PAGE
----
She’s right. You can’t beat the Old Testament for story. For shocking twists. For things that make me gasp.
For example, having finished Numbers, Deuteronomy, and Joshua, I’m now in Judges where those Israelites have been told to basically divide and conquer everything in their path. Here’s Jephthah, the illegitimate son of Gideon, who’s begged by his brothers to lead them against the Ammonites.
And what does he do? He promises the Lord to offer as a burnt sacrifice the first thing that comes out of his house if the Lord should deliver the enemy into his hands. (What, are you stupid?)
When he returns home victorious, out of his house comes his daughter, his only child, with tambourines and dancing. She pleads with him to let her have two months in the mountains to mourn her virginity, and then she dies at her father’s hand to fulfill his promise to the Lord.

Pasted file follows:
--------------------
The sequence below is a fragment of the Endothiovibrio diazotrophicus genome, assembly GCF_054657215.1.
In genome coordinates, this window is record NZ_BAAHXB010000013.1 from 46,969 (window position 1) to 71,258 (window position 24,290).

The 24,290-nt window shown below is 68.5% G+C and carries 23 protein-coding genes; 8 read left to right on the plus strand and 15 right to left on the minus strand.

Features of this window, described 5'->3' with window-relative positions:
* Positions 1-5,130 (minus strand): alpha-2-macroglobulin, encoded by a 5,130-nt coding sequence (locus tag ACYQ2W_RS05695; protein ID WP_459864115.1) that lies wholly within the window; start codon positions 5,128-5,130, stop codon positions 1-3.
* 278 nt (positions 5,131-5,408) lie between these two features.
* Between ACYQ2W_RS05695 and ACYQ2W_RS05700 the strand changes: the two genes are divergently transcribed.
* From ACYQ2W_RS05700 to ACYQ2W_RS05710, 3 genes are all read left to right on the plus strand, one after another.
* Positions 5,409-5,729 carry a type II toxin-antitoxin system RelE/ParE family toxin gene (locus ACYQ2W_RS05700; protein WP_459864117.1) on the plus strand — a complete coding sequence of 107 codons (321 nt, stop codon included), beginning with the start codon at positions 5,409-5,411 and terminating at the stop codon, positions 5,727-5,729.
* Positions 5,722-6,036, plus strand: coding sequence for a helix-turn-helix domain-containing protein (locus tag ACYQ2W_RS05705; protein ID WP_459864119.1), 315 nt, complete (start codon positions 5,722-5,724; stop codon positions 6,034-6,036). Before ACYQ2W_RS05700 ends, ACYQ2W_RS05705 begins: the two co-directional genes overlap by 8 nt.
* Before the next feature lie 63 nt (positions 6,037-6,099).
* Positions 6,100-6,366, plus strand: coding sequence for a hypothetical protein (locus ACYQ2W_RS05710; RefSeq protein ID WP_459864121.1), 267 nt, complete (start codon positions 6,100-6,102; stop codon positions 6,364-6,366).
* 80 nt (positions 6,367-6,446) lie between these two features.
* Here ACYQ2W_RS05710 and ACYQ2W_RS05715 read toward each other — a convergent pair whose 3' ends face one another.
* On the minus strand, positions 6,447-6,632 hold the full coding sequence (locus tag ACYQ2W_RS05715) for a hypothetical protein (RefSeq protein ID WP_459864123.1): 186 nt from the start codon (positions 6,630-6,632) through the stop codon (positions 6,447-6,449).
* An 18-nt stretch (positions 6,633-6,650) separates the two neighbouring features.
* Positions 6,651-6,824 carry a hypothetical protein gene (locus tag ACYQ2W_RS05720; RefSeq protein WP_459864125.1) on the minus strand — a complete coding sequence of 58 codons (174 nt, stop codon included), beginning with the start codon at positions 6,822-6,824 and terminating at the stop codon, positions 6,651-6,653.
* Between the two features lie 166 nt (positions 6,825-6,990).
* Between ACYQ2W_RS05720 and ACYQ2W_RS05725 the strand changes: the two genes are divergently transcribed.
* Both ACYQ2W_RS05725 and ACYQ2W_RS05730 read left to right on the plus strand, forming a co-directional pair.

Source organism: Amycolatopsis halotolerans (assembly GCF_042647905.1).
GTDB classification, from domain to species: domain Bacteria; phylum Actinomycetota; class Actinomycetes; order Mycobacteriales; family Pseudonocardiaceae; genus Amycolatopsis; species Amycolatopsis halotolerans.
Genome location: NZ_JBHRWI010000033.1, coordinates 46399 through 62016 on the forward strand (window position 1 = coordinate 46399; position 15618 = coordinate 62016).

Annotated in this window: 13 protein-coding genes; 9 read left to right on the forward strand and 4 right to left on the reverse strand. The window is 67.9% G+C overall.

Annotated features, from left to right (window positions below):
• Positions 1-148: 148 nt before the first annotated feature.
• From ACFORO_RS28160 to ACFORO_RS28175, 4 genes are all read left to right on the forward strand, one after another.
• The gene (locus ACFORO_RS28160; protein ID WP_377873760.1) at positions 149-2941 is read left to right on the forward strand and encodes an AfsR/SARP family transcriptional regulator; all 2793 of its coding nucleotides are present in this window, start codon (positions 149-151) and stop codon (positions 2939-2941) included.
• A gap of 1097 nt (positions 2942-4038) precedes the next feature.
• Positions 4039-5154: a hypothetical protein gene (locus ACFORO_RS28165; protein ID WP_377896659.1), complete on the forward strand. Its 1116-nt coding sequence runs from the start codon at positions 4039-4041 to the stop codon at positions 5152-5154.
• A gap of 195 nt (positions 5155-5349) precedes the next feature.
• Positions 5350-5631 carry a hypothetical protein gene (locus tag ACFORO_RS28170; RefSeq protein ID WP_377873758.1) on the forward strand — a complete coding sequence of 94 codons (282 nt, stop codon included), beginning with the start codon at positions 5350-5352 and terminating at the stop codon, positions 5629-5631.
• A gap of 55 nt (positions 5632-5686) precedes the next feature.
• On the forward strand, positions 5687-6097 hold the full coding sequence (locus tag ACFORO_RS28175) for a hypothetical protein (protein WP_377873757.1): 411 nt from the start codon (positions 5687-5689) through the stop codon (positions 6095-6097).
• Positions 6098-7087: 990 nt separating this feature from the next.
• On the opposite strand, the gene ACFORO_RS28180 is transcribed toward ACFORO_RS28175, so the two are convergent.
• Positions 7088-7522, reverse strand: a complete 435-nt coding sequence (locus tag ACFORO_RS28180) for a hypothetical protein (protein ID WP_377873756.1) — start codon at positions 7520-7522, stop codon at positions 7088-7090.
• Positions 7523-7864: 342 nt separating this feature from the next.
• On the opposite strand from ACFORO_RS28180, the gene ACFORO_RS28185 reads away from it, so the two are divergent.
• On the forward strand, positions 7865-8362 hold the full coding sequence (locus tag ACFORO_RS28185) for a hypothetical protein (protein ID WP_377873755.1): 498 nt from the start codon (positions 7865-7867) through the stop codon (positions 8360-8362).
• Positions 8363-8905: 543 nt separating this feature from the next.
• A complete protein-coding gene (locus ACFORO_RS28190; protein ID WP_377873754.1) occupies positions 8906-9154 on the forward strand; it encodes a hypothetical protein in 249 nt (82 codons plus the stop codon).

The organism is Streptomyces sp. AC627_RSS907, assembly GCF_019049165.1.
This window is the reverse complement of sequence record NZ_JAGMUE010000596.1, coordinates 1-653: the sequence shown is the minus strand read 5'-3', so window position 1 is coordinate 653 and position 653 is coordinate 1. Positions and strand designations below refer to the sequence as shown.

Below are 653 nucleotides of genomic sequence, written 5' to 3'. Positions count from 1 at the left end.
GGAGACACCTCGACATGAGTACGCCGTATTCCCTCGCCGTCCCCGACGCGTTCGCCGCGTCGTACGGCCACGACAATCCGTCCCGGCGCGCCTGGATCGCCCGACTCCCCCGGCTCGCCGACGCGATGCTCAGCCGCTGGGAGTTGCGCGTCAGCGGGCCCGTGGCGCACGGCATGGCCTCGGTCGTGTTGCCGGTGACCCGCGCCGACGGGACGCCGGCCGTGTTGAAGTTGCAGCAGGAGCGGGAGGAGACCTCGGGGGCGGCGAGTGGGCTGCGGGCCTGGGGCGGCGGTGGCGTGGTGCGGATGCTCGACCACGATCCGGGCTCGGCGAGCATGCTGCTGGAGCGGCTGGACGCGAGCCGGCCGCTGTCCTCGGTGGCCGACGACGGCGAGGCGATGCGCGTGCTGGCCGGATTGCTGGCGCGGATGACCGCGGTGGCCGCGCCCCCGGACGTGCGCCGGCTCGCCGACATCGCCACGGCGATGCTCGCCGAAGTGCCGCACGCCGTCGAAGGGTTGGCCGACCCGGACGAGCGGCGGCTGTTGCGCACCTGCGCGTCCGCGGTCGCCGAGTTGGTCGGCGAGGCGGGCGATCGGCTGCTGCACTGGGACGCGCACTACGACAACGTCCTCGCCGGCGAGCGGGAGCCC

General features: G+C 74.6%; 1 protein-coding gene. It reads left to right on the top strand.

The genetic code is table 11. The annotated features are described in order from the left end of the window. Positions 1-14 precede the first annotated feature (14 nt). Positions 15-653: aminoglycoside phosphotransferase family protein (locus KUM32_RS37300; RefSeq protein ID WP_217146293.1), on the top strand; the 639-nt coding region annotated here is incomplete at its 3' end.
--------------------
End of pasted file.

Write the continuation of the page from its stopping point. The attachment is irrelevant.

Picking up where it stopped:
It then became a custom that the young women of Israel honor the daughter of Jephthah for four days each year.
So far, I have read of a daughter sacrificed by her father (Judges 11:29-40), a talking donkey (Numbers 22-24), a fortified city coming down with trumpet blasts (Joshua 6), a dry fleece surrounded by dewy ground (Judges 6) and all this is only in three books. When I’m tempted to think that Murakami is fanciful, I have to remember that the stories of the Old Testament seem awfully strange to me, too. Holy, but strange.